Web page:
"Charge off" is an accounting term used by creditors for their own tax reporting purposes. It has nothing to do with your obligation to pay the debt. The account can be transferred back and forth, and other debt collectors without affecting the validity of the debt. The only issue that would arise in a lawsuit is proof that the plaintiff in the lawsuit actually owns the debt.

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Posted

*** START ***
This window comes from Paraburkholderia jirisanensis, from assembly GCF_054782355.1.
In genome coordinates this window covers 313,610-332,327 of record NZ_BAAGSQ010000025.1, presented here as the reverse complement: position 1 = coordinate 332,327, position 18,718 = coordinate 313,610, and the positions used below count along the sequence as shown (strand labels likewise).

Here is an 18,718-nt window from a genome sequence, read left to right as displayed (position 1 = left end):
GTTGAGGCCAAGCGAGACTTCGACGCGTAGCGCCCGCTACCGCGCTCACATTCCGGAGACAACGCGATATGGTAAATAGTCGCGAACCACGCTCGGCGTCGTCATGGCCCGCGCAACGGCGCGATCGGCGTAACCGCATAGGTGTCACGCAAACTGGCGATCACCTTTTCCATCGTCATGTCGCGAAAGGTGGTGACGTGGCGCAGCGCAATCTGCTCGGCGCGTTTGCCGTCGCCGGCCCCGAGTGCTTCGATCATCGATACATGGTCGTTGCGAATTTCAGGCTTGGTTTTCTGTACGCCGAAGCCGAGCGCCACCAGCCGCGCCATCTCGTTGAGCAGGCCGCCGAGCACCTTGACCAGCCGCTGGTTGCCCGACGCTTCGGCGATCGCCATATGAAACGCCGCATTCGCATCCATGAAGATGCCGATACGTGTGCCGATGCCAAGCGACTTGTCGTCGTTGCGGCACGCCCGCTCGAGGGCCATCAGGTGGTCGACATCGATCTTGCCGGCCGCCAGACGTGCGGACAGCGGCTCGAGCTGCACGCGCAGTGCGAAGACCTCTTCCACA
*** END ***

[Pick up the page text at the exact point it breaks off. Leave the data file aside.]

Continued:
Does charged-off mean the original contract you signed with the creditor is null and void? since the account is cancelled and no longer valid. Wouldn't the contract & terms and conditions be canceled and invalid too? along with. How would you know if the creditor transferred all rights of your former charged-off account, including rights to collect and right to sue for the full amount, to the new debt collector? or if any were transferred at all

Richard Scott Lysle

Richard Scott Lysle

Posted

"Charge off" does not mean that the account is canceled. Your obligation to pay is still valid, subject to any other defenses that you have.

Asker

Posted